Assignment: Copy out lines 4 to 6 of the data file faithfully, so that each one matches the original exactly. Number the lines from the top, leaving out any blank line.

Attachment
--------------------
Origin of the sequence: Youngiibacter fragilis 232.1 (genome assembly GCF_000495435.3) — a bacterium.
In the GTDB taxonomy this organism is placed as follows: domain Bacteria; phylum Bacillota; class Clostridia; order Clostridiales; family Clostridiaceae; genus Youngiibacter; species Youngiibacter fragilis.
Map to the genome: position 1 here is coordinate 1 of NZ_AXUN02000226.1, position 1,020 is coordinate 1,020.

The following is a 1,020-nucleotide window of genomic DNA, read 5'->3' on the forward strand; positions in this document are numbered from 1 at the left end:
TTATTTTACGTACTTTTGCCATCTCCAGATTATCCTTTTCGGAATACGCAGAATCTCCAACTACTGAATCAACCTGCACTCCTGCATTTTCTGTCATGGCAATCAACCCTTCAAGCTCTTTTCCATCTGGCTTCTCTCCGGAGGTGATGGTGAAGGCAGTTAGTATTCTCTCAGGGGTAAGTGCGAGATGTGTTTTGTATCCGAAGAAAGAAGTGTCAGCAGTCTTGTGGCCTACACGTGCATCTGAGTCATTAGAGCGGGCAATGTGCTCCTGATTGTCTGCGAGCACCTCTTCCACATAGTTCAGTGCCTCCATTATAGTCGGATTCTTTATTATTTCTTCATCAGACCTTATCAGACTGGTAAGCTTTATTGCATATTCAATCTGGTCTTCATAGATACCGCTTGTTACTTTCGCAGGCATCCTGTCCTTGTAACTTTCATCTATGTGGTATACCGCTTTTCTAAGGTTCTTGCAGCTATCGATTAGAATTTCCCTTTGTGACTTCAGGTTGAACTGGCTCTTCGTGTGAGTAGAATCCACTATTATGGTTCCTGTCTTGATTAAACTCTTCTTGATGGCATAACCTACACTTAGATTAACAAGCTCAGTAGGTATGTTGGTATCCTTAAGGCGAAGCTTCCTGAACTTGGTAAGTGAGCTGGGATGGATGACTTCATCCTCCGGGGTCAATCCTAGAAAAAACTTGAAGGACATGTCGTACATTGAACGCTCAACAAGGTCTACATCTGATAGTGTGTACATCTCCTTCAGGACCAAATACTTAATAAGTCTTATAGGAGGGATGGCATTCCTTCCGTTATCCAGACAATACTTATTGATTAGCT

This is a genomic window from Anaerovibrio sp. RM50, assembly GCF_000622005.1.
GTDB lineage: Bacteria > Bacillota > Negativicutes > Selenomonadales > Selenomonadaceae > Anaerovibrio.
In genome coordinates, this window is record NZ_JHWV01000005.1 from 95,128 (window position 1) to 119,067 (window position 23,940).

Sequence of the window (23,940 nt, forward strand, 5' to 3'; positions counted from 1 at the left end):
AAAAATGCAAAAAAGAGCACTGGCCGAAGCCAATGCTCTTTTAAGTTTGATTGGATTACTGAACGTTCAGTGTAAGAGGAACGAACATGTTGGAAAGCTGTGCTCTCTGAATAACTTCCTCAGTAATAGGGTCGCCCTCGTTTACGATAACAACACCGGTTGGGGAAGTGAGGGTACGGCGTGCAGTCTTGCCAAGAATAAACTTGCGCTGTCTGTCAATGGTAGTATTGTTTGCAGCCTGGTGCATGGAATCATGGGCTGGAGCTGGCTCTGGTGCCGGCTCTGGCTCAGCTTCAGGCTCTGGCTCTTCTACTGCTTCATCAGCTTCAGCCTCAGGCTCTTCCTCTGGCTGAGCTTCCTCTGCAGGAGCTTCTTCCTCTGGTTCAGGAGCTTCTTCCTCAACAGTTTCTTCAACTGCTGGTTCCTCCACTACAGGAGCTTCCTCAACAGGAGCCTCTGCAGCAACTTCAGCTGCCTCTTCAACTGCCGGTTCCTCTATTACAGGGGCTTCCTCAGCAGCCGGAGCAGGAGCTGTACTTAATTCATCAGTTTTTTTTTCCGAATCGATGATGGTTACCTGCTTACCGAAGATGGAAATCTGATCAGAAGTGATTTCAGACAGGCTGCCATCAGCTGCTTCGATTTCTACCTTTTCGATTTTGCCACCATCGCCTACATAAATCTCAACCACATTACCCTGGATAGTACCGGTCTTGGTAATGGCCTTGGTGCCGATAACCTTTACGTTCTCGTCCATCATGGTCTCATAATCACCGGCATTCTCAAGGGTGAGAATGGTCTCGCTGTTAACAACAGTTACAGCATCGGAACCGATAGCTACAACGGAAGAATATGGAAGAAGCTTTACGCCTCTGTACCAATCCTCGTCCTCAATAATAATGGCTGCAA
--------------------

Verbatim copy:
The following is a 1,020-nucleotide window of genomic DNA, read 5'->3' on the forward strand; positions in this document are numbered from 1 at the left end:
TTATTTTACGTACTTTTGCCATCTCCAGATTATCCTTTTCGGAATACGCAGAATCTCCAACTACTGAATCAACCTGCACTCCTGCATTTTCTGTCATGGCAATCAACCCTTCAAGCTCTTTTCCATCTGGCTTCTCTCCGGAGGTGATGGTGAAGGCAGTTAGTATTCTCTCAGGGGTAAGTGCGAGATGTGTTTTGTATCCGAAGAAAGAAGTGTCAGCAGTCTTGTGGCCTACACGTGCATCTGAGTCATTAGAGCGGGCAATGTGCTCCTGATTGTCTGCGAGCACCTCTTCCACATAGTTCAGTGCCTCCATTATAGTCGGATTCTTTATTATTTCTTCATCAGACCTTATCAGACTGGTAAGCTTTATTGCATATTCAATCTGGTCTTCATAGATACCGCTTGTTACTTTCGCAGGCATCCTGTCCTTGTAACTTTCATCTATGTGGTATACCGCTTTTCTAAGGTTCTTGCAGCTATCGATTAGAATTTCCCTTTGTGACTTCAGGTTGAACTGGCTCTTCGTGTGAGTAGAATCCACTATTATGGTTCCTGTCTTGATTAAACTCTTCTTGATGGCATAACCTACACTTAGATTAACAAGCTCAGTAGGTATGTTGGTATCCTTAAGGCGAAGCTTCCTGAACTTGGTAAGTGAGCTGGGATGGATGACTTCATCCTCCGGGGTCAATCCTAGAAAAAACTTGAAGGACATGTCGTACATTGAACGCTCAACAAGGTCTACATCTGATAGTGTGTACATCTCCTTCAGGACCAAATACTTAATAAGTCTTATAGGAGGGATGGCATTCCTTCCGTTATCCAGACAATACTTATTGATTAGCT

This is a genomic window from Anaerovibrio sp. RM50, assembly GCF_000622005.1.